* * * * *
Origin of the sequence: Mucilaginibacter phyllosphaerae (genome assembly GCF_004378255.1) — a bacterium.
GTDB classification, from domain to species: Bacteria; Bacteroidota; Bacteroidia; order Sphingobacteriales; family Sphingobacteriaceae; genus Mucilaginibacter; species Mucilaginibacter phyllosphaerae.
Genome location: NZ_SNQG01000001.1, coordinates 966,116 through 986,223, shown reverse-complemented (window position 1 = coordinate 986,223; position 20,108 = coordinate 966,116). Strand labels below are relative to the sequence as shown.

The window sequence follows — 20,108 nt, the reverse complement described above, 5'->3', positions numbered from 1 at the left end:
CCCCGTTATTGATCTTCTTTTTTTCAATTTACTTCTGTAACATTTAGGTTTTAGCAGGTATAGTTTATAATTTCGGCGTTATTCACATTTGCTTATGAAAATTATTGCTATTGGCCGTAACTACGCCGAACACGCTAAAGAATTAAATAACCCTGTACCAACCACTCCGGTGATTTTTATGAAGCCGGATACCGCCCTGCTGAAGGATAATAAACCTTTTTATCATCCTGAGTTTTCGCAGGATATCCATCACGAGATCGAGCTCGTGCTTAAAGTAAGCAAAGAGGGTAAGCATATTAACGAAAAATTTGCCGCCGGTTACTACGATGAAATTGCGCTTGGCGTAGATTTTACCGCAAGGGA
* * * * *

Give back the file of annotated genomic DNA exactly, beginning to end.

Origin of the sequence: Mucilaginibacter phyllosphaerae (genome assembly GCF_004378255.1) — a bacterium.
GTDB classification, from domain to species: Bacteria; Bacteroidota; Bacteroidia; order Sphingobacteriales; family Sphingobacteriaceae; genus Mucilaginibacter; species Mucilaginibacter phyllosphaerae.
Genome location: NZ_SNQG01000001.1, coordinates 966,116 through 986,223, shown reverse-complemented (window position 1 = coordinate 986,223; position 20,108 = coordinate 966,116). Strand labels below are relative to the sequence as shown.

The window sequence follows — 20,108 nt, the reverse complement described above, 5'->3', positions numbered from 1 at the left end:
CCCCGTTATTGATCTTCTTTTTTTCAATTTACTTCTGTAACATTTAGGTTTTAGCAGGTATAGTTTATAATTTCGGCGTTATTCACATTTGCTTATGAAAATTATTGCTATTGGCCGTAACTACGCCGAACACGCTAAAGAATTAAATAACCCTGTACCAACCACTCCGGTGATTTTTATGAAGCCGGATACCGCCCTGCTGAAGGATAATAAACCTTTTTATCATCCTGAGTTTTCGCAGGATATCCATCACGAGATCGAGCTCGTGCTTAAAGTAAGCAAAGAGGGTAAGCATATTAACGAAAAATTTGCCGCCGGTTACTACGATGAAATTGCGCTTGGCGTAGATTTTACCGCAAGGGA